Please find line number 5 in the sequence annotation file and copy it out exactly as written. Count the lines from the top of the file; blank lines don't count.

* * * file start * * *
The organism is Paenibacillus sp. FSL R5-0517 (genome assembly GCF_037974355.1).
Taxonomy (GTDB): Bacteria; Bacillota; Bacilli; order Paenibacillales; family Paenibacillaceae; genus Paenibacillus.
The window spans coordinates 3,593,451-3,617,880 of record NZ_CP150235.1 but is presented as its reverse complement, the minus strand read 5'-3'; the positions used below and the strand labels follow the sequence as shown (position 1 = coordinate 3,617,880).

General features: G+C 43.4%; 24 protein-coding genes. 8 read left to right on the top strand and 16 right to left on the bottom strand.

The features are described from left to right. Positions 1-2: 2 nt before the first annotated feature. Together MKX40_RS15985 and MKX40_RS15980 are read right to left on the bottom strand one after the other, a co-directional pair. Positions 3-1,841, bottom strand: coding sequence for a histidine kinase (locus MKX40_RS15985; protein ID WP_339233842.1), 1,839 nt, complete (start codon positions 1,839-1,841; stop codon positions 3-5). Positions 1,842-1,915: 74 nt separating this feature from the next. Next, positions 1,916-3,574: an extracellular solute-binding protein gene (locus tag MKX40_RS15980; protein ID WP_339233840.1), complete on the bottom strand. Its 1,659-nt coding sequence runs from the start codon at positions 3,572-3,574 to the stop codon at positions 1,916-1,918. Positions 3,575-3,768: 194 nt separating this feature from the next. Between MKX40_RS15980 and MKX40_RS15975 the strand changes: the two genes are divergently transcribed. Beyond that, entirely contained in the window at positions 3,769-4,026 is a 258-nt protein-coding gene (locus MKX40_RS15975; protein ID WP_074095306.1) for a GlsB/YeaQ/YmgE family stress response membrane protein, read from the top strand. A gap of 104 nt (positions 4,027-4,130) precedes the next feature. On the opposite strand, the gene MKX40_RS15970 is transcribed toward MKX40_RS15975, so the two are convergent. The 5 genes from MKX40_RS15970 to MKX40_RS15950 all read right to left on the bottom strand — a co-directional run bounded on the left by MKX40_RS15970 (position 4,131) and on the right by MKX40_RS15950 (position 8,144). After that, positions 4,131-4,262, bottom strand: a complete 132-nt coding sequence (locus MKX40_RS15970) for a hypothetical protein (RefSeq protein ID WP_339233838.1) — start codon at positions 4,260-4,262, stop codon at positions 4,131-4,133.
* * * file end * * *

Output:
The features are described from left to right. Positions 1-2: 2 nt before the first annotated feature. Together MKX40_RS15985 and MKX40_RS15980 are read right to left on the bottom strand one after the other, a co-directional pair. Positions 3-1,841, bottom strand: coding sequence for a histidine kinase (locus MKX40_RS15985; protein ID WP_339233842.1), 1,839 nt, complete (start codon positions 1,839-1,841; stop codon positions 3-5). Positions 1,842-1,915: 74 nt separating this feature from the next. Next, positions 1,916-3,574: an extracellular solute-binding protein gene (locus tag MKX40_RS15980; protein ID WP_339233840.1), complete on the bottom strand. Its 1,659-nt coding sequence runs from the start codon at positions 3,572-3,574 to the stop codon at positions 1,916-1,918. Positions 3,575-3,768: 194 nt separating this feature from the next. Between MKX40_RS15980 and MKX40_RS15975 the strand changes: the two genes are divergently transcribed. Beyond that, entirely contained in the window at positions 3,769-4,026 is a 258-nt protein-coding gene (locus MKX40_RS15975; protein ID WP_074095306.1) for a GlsB/YeaQ/YmgE family stress response membrane protein, read from the top strand. A gap of 104 nt (positions 4,027-4,130) precedes the next feature. On the opposite strand, the gene MKX40_RS15970 is transcribed toward MKX40_RS15975, so the two are convergent. The 5 genes from MKX40_RS15970 to MKX40_RS15950 all read right to left on the bottom strand — a co-directional run bounded on the left by MKX40_RS15970 (position 4,131) and on the right by MKX40_RS15950 (position 8,144). After that, positions 4,131-4,262, bottom strand: a complete 132-nt coding sequence (locus MKX40_RS15970) for a hypothetical protein (RefSeq protein ID WP_339233838.1) — start codon at positions 4,260-4,262, stop codon at positions 4,131-4,133.